Overall, if you’re looking for a compact router that offers a lot of versatility, the Triton TRA001 is a great option.
How to Choose the Best Compact Router
There are many factors that go into choosing the best trim router. In this section, we’ll discuss the main ones.
If you’d like some automatic routers, check out the best CNC routers here.
1. Corded vs. Cordless Compact Routers
When choosing a woodworking router, you have the option of going for a corded or cordless model. Corded routers are connected to a power outlet and have a constant power supply.
They are usually more powerful than cordless routers, making them ideal for heavy-duty tasks. However, the cord can be restrictive and limit your movement.
On the other hand, Cordless trim routers are powered by a rechargeable battery, giving you more freedom of movement. They are more portable and convenient to use, especially for outdoor projects or for those who move around a lot.
They are also more versatile since they can be used without a power outlet. However, they have limited battery life and may not be as powerful as corded trim routers.
As a woodworker, a corded trim router is a good choice if you’re looking for a router that can handle heavy-duty tasks and doesn’t mind being tethered to a power outlet. If you want more freedom of movement and portability, a cordless router might be a better option.
There are generally two types of compact routers for woodworking: plunge routers and fixed-base routers.
Plunge routers have a spring-loaded base that allows the bit to be lowered into the workpiece, creating a groove or dado. This type of router is ideal for creating mortises, dados, and other cuts that require the bit to be lowered into the wood.
Fixed-base routers, on the other hand, have a base that is fixed in place. The bit is raised and lowered by turning a knob or lever. This type of router is ideal for making flush cuts, such as trimming the edge of a piece of wood.
Some fixed-base trim routers can also be used for making plunge cuts with a plunge base, which can be bought separately.
Some trim routers can switch between a plunge and fixed base, making them more versatile since they can handle various tasks.
3. Power Output and Speed Range
The power output of your router determines the type of work you can use it on. You should go for a router with a high amperage, ideally ranging between 1.25 to 2.5 amps. This will have ample power to handle various materials and projects.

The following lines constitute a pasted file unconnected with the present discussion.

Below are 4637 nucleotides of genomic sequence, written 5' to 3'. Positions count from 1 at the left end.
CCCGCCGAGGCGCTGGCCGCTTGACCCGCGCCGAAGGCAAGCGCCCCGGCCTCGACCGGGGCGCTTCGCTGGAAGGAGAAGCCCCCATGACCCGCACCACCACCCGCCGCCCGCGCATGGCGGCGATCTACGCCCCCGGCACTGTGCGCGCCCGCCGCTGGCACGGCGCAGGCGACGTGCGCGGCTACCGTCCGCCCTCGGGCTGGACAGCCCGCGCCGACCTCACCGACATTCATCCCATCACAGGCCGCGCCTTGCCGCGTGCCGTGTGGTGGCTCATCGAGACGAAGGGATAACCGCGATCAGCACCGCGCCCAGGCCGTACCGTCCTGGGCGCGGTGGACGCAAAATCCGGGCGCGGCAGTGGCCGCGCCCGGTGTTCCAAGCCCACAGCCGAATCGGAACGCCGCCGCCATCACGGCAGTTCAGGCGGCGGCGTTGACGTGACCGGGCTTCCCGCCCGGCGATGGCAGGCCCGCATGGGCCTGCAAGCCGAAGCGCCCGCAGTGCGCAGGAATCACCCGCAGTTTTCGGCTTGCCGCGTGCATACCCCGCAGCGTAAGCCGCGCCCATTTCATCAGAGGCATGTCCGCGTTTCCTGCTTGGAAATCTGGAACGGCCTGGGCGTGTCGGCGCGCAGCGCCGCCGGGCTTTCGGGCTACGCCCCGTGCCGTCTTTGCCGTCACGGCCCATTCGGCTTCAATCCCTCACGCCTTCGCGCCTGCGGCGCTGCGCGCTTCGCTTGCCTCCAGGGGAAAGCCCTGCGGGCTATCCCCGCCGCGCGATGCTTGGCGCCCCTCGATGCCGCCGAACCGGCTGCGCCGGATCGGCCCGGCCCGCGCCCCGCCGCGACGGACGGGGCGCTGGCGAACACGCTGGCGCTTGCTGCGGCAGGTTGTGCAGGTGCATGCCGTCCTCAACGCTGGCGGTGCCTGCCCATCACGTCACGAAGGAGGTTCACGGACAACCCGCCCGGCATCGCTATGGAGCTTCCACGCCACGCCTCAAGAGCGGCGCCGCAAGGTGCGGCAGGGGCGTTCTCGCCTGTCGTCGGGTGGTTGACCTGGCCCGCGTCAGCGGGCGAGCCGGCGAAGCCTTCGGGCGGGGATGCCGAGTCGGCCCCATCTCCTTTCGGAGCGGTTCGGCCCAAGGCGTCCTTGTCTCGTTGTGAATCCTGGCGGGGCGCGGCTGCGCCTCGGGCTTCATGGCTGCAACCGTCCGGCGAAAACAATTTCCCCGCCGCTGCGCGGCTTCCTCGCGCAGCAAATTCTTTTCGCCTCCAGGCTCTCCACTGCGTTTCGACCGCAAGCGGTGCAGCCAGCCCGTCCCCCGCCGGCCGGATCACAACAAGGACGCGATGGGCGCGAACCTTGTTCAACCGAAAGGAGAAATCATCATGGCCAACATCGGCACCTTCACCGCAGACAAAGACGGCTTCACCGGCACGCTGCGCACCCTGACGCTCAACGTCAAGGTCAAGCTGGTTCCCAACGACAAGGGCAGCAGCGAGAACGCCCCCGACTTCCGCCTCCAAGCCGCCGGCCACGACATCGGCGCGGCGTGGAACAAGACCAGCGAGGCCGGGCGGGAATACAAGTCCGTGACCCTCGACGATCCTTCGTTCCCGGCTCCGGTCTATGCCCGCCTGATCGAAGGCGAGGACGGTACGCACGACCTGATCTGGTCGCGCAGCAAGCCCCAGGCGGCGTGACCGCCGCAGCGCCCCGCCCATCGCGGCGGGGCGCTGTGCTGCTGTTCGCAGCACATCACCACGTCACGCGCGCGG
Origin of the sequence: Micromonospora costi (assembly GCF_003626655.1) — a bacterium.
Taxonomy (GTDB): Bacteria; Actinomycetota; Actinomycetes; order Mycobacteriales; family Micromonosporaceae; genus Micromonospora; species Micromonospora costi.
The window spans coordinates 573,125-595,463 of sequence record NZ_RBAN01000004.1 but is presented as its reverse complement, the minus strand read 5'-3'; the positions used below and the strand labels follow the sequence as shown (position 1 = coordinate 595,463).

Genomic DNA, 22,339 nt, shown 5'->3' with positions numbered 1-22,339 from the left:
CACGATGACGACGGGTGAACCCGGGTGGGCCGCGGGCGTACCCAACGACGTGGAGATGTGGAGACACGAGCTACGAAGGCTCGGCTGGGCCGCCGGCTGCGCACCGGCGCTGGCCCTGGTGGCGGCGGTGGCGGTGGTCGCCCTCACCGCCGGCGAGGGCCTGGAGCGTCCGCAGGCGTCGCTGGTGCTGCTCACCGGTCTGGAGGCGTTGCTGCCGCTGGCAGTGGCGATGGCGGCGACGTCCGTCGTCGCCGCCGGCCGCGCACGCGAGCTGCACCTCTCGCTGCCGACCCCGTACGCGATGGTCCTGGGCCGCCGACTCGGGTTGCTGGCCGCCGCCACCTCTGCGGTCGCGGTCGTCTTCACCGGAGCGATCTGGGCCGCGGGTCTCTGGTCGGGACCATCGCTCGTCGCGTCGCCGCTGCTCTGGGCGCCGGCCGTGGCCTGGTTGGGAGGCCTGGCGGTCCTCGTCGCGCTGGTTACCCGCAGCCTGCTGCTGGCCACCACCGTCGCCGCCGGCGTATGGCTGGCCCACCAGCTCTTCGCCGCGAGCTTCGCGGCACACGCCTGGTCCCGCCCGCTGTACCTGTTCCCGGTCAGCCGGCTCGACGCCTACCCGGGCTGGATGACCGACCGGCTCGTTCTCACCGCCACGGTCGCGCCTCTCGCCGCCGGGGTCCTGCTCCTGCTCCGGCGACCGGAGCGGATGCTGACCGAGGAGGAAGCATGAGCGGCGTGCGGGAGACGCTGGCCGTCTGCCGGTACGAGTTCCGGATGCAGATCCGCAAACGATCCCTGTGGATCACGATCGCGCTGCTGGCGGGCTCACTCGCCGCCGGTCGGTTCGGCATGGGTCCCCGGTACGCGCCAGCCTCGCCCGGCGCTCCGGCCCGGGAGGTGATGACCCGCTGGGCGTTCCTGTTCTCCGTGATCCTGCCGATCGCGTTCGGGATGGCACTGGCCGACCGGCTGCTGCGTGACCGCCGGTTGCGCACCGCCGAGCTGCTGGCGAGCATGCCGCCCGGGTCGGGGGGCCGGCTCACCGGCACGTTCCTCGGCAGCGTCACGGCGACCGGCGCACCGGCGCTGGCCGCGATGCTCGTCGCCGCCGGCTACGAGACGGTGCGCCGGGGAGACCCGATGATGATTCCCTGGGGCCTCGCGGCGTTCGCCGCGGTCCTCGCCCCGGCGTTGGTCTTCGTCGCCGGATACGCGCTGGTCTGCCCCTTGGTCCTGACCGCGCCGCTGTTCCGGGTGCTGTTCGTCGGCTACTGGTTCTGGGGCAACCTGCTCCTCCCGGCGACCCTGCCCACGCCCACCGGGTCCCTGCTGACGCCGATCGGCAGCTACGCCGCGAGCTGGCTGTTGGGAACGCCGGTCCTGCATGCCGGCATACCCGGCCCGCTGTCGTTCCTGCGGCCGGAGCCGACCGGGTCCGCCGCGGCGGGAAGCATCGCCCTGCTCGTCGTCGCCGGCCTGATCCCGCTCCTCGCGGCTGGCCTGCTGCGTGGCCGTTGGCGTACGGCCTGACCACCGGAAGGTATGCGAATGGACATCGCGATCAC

Variable speed control can be very useful because it allows you to work at the optimal speed for different materials. This improves the quality of your work and reduces the risk of burning or damaging the material.
4. Comfort and Ergonomics
When choosing a compact router, ergonomics and comfort are important factors to consider. Look for routers with soft-grip handles and a well-balanced design, making them easier to hold and control.
Also, consider the weight of the router, as a lighter one will be easier to maneuver for extended periods.
A trim router with an adjustable handle or base is also ideal since you can customize it to fit your hand size and grip style.
Ergonomics and comfort are important because they can prevent hand and arm fatigue during extended use, which improves the quality of your work and reduce the risk of injury.
Frequently Asked Questions
1. Can you plunge cut with a trim router?
Yes, a trim router can be used for plunge cutting, but you may need to purchase a plunge base adapter separately.
2. Should I choose a corded or cordless router?
It depends on your preference and the type of work you will be doing, but a cordless router offers more mobility and flexibility. In contrast, a corded router provides more consistent power and may be more suitable for heavy-duty tasks.
3. What is the difference between a plunge and a wood router?
A plunge router has a spring-loaded base that allows the user to adjust the cutting depth while the router is in motion, while a fixed-base router has a fixed cutting depth and is used for more precise and detailed work.